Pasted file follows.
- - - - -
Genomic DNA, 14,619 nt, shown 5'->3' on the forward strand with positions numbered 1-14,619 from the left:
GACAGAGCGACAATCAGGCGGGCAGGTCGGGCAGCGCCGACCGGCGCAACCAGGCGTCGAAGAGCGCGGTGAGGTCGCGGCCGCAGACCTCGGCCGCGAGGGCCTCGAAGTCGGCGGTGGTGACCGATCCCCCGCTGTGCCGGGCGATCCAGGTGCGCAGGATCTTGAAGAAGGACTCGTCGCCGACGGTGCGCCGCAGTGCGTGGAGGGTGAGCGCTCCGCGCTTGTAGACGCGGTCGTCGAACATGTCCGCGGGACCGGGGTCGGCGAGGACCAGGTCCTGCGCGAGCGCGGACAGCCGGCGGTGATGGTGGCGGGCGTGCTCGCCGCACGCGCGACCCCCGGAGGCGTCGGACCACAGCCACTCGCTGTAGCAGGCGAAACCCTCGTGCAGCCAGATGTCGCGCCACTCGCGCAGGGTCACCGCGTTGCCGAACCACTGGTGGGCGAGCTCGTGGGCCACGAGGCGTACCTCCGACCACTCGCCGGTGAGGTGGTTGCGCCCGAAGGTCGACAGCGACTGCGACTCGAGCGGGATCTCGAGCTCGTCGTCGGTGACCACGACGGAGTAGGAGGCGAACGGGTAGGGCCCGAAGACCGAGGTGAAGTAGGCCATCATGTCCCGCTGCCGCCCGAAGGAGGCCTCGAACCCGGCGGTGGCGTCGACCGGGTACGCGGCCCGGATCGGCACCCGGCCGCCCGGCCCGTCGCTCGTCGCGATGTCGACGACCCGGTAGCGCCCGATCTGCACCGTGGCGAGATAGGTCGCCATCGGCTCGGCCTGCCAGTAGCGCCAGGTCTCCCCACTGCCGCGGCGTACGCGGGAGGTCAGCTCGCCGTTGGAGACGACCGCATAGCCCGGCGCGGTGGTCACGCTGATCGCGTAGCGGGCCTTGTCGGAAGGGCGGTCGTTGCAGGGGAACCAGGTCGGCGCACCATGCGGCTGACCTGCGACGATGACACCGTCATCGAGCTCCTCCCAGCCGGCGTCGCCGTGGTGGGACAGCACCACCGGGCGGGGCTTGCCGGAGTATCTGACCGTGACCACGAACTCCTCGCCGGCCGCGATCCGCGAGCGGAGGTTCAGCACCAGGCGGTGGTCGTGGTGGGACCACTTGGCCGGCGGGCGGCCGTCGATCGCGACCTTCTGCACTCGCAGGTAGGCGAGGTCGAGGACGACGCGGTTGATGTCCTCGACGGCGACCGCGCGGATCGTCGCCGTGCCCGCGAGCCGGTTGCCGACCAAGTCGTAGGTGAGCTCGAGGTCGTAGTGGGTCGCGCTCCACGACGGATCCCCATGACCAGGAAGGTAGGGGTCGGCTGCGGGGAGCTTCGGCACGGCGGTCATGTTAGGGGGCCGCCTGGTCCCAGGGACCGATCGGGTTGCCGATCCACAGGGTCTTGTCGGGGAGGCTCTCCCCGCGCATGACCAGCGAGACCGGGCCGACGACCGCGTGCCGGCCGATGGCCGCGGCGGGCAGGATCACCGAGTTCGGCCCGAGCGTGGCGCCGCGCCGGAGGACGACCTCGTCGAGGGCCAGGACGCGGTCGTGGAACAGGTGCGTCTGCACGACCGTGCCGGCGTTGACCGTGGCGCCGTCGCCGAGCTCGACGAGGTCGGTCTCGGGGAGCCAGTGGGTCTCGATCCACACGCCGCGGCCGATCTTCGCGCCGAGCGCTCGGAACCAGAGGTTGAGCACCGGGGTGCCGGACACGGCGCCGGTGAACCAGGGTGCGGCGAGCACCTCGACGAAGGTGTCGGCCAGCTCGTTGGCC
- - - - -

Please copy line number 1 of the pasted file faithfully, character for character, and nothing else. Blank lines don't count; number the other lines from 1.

Genomic DNA, 14,619 nt, shown 5'->3' on the forward strand with positions numbered 1-14,619 from the left: